But with Alabama idle, Oklahoma State made one last, dramatic statement against the Sooners on Saturday night in Stillwater. And the Cowboys had an impressive resume, beating three teams ranked in the final BCS top 15. Alabama had only one such victory.
So instead of Sunday being a coronation there was drama, and another BCS controversy.
Working in Alabama's favor was its dominance throughout the season — all its victories have been by at least 16 points — and the fact that no other team has challenged LSU this season the way Heisman Trophy contender Trent Richardson and the Tide did.
The Tide and Tigers played a hard-hitting defensive slog billed as the Game of the Century. And it was exciting in the way Notre Dame and Army's scoreless tie was exciting in the 1946 version of the Game of the Century.
Immediately the talk of rematch started, pro and con.
Oklahoma State was in position to keep it from happening. The Cowboys were undefeated and second in the BCS standings heading into a Friday night game at Iowa State, a day after Oklahoma State women's basketball coach Kurt Budke and an assistant coach were killed in a plane crash.
But the Cowboys lost 37-31 in double OT to the so-so Cyclones (6-6), missing a potential game-winning field goal at the end of regulation by inches.
With no other undefeated teams left from the major conferences, Alabama returned to No. 2 and the debate grew ever-more heated.
On one side, Alabama supporters said it was simple: The system is supposed to match the best two teams, regardless of conference, and the Tide have been one of the two most dominant teams in the country.
On the other side, Oklahoma State supporters said the Cowboys accomplished more to get to 11-1 than the Tide, playing a tougher schedule and winning their conference.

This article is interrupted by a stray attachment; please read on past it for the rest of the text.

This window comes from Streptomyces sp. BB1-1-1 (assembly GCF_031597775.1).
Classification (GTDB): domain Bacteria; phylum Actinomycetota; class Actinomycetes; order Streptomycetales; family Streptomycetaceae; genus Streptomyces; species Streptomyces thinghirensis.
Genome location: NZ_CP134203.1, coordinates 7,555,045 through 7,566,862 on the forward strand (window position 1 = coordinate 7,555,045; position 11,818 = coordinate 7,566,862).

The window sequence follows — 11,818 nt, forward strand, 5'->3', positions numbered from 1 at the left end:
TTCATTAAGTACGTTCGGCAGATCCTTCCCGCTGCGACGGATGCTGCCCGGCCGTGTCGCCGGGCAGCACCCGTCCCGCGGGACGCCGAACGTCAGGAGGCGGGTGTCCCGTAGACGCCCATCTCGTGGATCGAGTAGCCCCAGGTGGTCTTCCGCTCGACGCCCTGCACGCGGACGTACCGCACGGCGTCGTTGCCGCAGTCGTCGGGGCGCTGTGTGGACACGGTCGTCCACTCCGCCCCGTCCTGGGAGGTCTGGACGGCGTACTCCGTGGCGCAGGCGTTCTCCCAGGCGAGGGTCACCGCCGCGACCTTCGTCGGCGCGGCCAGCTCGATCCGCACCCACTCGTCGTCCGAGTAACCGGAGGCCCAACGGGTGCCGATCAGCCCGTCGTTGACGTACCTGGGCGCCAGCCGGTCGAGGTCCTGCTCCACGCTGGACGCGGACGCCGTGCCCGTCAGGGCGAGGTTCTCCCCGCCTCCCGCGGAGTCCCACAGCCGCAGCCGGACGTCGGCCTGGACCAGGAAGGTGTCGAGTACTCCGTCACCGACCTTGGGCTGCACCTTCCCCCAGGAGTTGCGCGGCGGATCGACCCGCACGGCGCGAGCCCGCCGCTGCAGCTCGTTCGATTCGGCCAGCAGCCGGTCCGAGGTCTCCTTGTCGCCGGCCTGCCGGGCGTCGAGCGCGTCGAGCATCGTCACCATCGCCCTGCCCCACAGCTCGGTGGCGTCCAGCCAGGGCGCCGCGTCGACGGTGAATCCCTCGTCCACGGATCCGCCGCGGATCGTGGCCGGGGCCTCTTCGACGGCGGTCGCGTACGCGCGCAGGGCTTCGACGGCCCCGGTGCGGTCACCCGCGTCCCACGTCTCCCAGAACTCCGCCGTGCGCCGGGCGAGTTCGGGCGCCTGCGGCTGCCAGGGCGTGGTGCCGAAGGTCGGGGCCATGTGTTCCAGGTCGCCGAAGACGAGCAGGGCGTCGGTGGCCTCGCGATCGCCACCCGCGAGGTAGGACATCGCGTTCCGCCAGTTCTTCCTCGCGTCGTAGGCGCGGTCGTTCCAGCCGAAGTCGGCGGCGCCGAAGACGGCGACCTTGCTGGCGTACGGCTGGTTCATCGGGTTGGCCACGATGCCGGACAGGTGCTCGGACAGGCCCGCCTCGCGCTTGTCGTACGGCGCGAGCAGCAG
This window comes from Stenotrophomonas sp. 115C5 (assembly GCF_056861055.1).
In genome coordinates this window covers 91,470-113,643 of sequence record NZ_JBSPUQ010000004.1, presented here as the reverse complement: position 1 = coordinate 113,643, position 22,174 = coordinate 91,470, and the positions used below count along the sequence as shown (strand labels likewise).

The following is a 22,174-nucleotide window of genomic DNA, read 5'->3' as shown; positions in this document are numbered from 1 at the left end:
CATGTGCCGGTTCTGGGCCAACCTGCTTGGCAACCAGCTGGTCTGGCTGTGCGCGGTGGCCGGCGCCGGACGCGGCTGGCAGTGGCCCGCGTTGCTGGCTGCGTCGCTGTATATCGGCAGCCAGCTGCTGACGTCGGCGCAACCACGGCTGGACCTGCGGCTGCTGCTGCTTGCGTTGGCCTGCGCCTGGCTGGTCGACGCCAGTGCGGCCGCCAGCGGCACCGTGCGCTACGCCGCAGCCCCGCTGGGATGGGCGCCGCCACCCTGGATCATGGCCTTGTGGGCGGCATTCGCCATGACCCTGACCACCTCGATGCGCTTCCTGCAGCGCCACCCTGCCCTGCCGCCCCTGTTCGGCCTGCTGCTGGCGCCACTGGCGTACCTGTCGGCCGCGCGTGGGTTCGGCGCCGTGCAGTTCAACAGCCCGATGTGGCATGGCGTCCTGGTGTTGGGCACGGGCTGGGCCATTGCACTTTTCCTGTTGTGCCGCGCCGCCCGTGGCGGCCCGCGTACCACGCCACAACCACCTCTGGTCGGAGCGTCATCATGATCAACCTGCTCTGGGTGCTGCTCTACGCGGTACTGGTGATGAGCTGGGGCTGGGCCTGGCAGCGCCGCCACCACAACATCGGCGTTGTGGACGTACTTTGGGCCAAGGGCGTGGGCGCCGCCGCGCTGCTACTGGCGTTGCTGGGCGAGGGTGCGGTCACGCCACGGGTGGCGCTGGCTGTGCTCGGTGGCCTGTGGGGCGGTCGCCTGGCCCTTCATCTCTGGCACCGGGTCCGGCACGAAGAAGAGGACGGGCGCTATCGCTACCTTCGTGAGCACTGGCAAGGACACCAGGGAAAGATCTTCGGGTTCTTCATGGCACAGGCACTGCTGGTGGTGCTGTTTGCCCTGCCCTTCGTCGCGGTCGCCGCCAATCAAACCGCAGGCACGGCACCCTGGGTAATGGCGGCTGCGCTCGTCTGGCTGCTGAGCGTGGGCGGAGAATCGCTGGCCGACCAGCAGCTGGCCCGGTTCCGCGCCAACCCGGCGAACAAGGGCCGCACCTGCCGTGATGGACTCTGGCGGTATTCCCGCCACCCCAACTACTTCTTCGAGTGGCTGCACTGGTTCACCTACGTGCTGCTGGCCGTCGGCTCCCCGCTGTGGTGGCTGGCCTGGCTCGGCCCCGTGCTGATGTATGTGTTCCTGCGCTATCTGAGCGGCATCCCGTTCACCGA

Not enough voters were convinced — so it's Tigers-Tide II.
Alabama claims 13 national championships overall and is one of the most decorated programs in the land. It's won seven AP titles since the wire service started its poll in 1936.
LSU will be seeking its third BCS championship since 2003 at the Superdome — the site of its first two.
Saban won that title for LSU in '03. Current Tigers coach Les Miles matched his predecessor in 2007, winning a championship with a team that lost two games.
These talented Tigers, led by dynamic defensive back Tyrann Mathieu, have rarely even trailed against a schedule that included Oregon and West Virginia.
"This team loves the big stage," Miles said.
Now Saban and Miles, who have been tussling for supremacy in the SEC West on the field and the recruiting trail, will square off for the ultimate prize.
And don't dare suggest to either of them that it's for anything less.
"I think whoever wins the game should be viewed as the national champion," Saban said, echoing Miles' sentiment. "Rather than rehash the system we should do research on what would make the system better in the future."
By John R. Bolton
The president fiddles at his domestic altar while the world burns
- U.S. Army mulls wiping out memory of Robert E. Lee, 'Stonewall' Jackson
- Top Democrats reject court ruling over NSA spying on Americans
- Gov't wasted $30 billion on 'pillownauts,' crystal goblets -- buying human urine!
- PRUDEN: The scam that will not die
- BOLTON: Nero in the White House
- HURT: D.C. gets the vapors, calls sequester too much
- Obama mocks Putin, picks gay athletes for Sochi delegation
- Colorado revolt: 55 of 62 sheriffs refuse to enforce new gun laws
- Senators in rush to pass budget vow to undo cut to military retirement pay
- U.S. pilot scares off Iranians with 'Top Gun'-worthy stunt: 'You really ought to go home'
Independent voices from the The Washington Times Communities
Politics, economics, and business from a real world perspective.
Uncensored exploration of issues concerning current events, civil liberties, American political advocacy, and the political and social issues facing military veterans.
NFL junkie Eric Golub reports on his favorite obsession. There is no football offseason. Every February he pretends to care about other sports while sobbing uncontrollably each Sunday until September.
Television commentary, reviews, news and nonstop DVR catch-up by Lisa King Dolloff and friends.
Top 10 handguns in the U.S.
Extraordinary day at Redskins Park
White House pets gone wild!
Let it snow